Assembling and Drilling the Rudder

Tammy and Acacia were out of the house for the night, so I made the executive decision to go ahead and rivet on the stiffeners to the skins without priming them now.  I will prime them with the rest of the parts later on, so that means there will be a small section of metal that is not primed, between the stiffener and skin, but it is alclad so I am not too worried about it.

I started out by dimpling both the stiffeners and the skins using the DRDT-2. The thin .016 skin dimples incredibly easy, so I was ginger with the force. Then I back riveted the stiffeners onto the skins, being sure I kept the work on the back rivet plate.  I wished I could back rivet the whole plane! The rivets came out looking perfect.

 

I had previously built the rudder skeleton, so the next step was to cleco on the skins to the skeleton and then match drill all the remaining holes, including the trailing edge wedge.  I cleco’ed every other hole so I could drill perfectly aligned, and then moved the clecos to their neighbor hole and drilled where they were.

Now that the rudder is assembled, the plans has us fit the R-710 rudder brace and then back drill it to the skins lower holes.  First we have to trim away a little excess on the part, as noted in the plans. There are notches and holes that can be used as a reference to trim, but after reading from several other builders, I opted to trim on the outside of these lines to give myself some extra metal in case I have edge clearance issues.  Other builders noted that if you cut along the notches, you an run into edge clearance issues after you drill the holes.  

The above photo gives a better idea of what I am talking about.  The bottom line in the line Van’s has you trim, where I opted to give a little extra as you can see from the top line I drew.  Thats the line I trimmed along and it worked out really nicely.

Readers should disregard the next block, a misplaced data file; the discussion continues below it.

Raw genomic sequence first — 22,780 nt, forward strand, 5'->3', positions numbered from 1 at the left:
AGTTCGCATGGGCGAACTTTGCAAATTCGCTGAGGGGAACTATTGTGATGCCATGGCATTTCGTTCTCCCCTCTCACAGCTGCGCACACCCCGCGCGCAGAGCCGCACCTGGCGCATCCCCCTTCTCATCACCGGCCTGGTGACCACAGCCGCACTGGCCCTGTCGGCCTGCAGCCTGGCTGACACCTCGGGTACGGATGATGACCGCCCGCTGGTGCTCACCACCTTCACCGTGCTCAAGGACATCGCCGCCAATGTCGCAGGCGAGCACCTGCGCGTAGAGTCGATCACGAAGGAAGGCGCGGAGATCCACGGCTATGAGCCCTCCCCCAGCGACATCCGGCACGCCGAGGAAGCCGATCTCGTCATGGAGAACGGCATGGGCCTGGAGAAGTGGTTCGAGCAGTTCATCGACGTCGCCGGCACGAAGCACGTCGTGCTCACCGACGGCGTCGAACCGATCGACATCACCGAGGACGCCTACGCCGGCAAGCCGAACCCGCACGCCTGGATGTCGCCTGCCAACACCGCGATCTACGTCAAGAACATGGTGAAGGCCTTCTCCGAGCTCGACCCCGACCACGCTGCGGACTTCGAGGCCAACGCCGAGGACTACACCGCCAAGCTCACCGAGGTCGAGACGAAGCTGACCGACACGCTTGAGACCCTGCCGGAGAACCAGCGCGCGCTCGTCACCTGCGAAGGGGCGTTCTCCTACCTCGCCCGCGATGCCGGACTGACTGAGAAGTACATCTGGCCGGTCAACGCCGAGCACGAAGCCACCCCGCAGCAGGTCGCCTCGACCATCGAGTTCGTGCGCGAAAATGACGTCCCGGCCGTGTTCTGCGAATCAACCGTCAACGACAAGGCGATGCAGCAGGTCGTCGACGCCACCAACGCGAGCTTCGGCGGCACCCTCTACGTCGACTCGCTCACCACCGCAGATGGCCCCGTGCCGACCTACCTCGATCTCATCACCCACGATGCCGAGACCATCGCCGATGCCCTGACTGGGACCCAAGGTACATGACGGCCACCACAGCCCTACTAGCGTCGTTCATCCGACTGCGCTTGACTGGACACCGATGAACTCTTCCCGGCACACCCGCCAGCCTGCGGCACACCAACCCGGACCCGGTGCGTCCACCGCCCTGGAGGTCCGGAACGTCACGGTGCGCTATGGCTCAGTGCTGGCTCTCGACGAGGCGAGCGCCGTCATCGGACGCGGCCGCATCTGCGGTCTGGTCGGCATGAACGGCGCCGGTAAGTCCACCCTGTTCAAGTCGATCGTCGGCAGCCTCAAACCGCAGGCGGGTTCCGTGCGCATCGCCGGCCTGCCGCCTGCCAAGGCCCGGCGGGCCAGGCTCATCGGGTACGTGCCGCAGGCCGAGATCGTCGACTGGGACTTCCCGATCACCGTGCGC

I have plenty of edge distance for all the holes, and I will just file down the edges to make them smooth and get rid of that notches when I deburr and edge dress all the parts.  I then clecoed this part to the skeleton so I could complete the next small bit of fabrication.  Next up is to fabricate the R-918 rudder bottom attachment strips.  These are strips of .032 that gets riveted onto the bottom of the skeleton to provide a flange for the fiberglass bottom cap to attach to.  Van’s ships about 40″ of .032 that is already cut to the 1 1/8″ width, so all I had to do was cut them to 18″ long and then trim out the little notch as noted in the plans, which as easy enough to do.

Once you have both sides fabricated, we use cleco side clamps to hold them flush along the bottom of the rudder, onto R-904 rib.  Then, back drill each one using the holes in the skin as a guide.

I was careful that I didn’t run into edge edge distance issues and used a Sharpie to mark the holes and check they were not to close to the edge.  Once I was happy, I drilled them.  I completed both sides of the R-918 and decided that after 6 hours of working on the rudder today, I’d call it a night.

Heres all the photos from tonights work:

Google Photos link: https://goo.gl/photos/gozEbqnaSBR4ZtgT7

Hours Worked: 6
image_pdf
Tagged , . Bookmark the permalink.

Leave a Reply